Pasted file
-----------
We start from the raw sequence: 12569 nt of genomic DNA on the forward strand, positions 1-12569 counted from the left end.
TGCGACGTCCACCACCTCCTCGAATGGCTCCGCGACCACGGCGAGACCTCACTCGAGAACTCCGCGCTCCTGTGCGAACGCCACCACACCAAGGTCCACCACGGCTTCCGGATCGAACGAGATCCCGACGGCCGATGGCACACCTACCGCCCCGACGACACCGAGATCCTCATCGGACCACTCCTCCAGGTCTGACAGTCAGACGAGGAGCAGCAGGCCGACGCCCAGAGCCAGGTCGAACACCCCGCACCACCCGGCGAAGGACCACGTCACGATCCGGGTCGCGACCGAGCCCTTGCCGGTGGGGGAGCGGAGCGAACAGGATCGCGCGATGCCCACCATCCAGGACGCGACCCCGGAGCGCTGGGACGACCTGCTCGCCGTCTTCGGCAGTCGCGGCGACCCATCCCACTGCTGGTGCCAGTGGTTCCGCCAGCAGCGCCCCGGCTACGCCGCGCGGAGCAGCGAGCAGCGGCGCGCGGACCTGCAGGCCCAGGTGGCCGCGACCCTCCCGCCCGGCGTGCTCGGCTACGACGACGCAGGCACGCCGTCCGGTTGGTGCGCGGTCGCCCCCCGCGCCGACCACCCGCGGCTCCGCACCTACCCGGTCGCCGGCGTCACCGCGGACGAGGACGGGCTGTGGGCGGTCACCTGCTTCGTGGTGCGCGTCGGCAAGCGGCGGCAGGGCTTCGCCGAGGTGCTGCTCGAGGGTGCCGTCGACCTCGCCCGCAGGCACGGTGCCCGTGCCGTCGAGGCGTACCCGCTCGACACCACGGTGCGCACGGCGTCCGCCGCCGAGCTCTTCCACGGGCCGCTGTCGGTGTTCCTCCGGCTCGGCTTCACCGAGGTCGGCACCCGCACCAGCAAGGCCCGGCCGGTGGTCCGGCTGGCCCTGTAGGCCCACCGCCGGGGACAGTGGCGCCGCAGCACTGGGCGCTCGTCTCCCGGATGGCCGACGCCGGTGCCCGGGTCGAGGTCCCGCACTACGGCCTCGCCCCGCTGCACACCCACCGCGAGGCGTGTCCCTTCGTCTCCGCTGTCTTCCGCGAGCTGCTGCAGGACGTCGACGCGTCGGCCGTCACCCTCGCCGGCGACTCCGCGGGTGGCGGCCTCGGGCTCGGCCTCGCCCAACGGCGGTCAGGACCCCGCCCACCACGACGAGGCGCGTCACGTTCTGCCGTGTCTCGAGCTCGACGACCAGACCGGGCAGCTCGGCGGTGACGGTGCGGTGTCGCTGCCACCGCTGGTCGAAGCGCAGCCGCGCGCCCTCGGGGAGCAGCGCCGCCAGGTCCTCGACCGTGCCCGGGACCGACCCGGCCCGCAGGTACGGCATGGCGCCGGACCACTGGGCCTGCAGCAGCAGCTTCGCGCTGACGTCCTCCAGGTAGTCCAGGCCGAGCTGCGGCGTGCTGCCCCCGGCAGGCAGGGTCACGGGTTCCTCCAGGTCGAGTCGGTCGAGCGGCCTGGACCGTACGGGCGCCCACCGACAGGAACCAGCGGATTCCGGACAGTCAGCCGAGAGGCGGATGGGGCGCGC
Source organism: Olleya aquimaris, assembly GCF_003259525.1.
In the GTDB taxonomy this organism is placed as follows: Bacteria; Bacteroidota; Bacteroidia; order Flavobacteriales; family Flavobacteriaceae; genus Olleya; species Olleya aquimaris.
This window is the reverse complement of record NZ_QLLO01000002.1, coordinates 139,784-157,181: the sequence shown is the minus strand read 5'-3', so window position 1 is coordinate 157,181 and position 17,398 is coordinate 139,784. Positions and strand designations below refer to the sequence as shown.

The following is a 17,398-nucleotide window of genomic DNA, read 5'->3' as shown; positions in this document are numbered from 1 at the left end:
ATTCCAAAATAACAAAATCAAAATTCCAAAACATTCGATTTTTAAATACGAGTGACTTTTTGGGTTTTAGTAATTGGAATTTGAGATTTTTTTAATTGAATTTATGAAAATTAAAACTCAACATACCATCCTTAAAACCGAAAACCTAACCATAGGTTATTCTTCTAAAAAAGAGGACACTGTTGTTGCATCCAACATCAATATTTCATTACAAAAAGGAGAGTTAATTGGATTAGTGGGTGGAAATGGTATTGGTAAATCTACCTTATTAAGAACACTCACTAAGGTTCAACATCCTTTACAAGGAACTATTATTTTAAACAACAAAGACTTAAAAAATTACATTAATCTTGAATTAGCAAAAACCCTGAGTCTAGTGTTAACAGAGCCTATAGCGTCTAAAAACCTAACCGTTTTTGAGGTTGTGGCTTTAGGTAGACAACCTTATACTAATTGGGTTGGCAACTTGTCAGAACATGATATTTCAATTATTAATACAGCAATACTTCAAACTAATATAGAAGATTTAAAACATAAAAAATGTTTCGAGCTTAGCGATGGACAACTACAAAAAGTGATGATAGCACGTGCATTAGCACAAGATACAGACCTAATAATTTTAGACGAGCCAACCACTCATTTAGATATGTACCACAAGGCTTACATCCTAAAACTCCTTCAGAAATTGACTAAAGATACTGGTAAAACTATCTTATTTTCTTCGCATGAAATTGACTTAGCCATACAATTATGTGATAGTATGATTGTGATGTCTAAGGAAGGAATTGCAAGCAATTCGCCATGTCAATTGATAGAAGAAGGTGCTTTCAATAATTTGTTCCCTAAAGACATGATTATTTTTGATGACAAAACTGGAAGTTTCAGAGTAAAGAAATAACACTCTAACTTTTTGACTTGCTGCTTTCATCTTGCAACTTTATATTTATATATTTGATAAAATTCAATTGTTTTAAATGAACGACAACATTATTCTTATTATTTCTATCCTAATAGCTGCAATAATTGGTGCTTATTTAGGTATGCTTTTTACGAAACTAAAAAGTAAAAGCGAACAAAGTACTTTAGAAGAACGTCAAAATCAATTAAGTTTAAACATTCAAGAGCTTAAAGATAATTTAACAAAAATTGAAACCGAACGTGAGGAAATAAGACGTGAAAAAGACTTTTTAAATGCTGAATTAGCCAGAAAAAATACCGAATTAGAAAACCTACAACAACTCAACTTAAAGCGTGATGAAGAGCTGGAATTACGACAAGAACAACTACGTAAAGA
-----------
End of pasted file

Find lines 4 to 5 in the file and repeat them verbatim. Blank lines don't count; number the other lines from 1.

In the GTDB taxonomy this organism is placed as follows: Bacteria; Bacteroidota; Bacteroidia; order Flavobacteriales; family Flavobacteriaceae; genus Olleya; species Olleya aquimaris.
This window is the reverse complement of record NZ_QLLO01000002.1, coordinates 139,784-157,181: the sequence shown is the minus strand read 5'-3', so window position 1 is coordinate 157,181 and position 17,398 is coordinate 139,784. Positions and strand designations below refer to the sequence as shown.